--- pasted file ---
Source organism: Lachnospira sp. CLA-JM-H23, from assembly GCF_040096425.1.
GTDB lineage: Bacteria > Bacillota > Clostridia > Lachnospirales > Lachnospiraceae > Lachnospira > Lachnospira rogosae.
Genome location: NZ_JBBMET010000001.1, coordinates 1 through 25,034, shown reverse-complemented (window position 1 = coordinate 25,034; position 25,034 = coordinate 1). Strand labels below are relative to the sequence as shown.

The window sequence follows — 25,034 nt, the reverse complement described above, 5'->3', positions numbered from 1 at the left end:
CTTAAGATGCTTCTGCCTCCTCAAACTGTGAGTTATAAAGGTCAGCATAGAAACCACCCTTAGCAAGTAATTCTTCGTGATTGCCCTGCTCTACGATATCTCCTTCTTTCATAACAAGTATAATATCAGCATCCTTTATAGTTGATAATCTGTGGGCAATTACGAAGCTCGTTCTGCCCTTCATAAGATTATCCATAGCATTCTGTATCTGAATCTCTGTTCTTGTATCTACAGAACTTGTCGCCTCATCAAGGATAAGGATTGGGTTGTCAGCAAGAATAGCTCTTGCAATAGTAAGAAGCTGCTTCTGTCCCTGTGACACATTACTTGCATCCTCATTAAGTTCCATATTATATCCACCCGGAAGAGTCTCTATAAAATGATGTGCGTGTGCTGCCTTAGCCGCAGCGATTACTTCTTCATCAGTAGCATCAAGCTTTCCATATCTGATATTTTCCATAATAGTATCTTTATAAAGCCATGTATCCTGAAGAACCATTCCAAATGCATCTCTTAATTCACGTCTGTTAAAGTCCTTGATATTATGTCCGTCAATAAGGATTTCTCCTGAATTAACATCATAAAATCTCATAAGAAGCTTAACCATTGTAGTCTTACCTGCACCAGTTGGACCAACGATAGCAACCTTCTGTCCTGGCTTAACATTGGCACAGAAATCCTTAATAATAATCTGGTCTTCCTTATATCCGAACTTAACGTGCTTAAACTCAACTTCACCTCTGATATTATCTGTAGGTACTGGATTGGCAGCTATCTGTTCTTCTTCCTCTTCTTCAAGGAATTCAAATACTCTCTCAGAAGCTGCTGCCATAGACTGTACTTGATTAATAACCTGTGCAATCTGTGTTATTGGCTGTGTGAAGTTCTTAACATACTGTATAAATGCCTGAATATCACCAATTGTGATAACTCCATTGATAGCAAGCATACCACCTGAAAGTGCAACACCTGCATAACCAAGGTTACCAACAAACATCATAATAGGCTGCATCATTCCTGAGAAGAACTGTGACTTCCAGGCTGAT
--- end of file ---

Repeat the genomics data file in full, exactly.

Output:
Source organism: Lachnospira sp. CLA-JM-H23, from assembly GCF_040096425.1.
GTDB lineage: Bacteria > Bacillota > Clostridia > Lachnospirales > Lachnospiraceae > Lachnospira > Lachnospira rogosae.
Genome location: NZ_JBBMET010000001.1, coordinates 1 through 25,034, shown reverse-complemented (window position 1 = coordinate 25,034; position 25,034 = coordinate 1). Strand labels below are relative to the sequence as shown.

The window sequence follows — 25,034 nt, the reverse complement described above, 5'->3', positions numbered from 1 at the left end:
CTTAAGATGCTTCTGCCTCCTCAAACTGTGAGTTATAAAGGTCAGCATAGAAACCACCCTTAGCAAGTAATTCTTCGTGATTGCCCTGCTCTACGATATCTCCTTCTTTCATAACAAGTATAATATCAGCATCCTTTATAGTTGATAATCTGTGGGCAATTACGAAGCTCGTTCTGCCCTTCATAAGATTATCCATAGCATTCTGTATCTGAATCTCTGTTCTTGTATCTACAGAACTTGTCGCCTCATCAAGGATAAGGATTGGGTTGTCAGCAAGAATAGCTCTTGCAATAGTAAGAAGCTGCTTCTGTCCCTGTGACACATTACTTGCATCCTCATTAAGTTCCATATTATATCCACCCGGAAGAGTCTCTATAAAATGATGTGCGTGTGCTGCCTTAGCCGCAGCGATTACTTCTTCATCAGTAGCATCAAGCTTTCCATATCTGATATTTTCCATAATAGTATCTTTATAAAGCCATGTATCCTGAAGAACCATTCCAAATGCATCTCTTAATTCACGTCTGTTAAAGTCCTTGATATTATGTCCGTCAATAAGGATTTCTCCTGAATTAACATCATAAAATCTCATAAGAAGCTTAACCATTGTAGTCTTACCTGCACCAGTTGGACCAACGATAGCAACCTTCTGTCCTGGCTTAACATTGGCACAGAAATCCTTAATAATAATCTGGTCTTCCTTATATCCGAACTTAACGTGCTTAAACTCAACTTCACCTCTGATATTATCTGTAGGTACTGGATTGGCAGCTATCTGTTCTTCTTCCTCTTCTTCAAGGAATTCAAATACTCTCTCAGAAGCTGCTGCCATAGACTGTACTTGATTAATAACCTGTGCAATCTGTGTTATTGGCTGTGTGAAGTTCTTAACATACTGTATAAATGCCTGAATATCACCAATTGTGATAACTCCATTGATAGCAAGCATACCACCTGAAAGTGCAACACCTGCATAACCAAGGTTACCAACAAACATCATAATAGGCTGCATCATTCCTGAGAAGAACTGTGACTTCCAGGCTGAT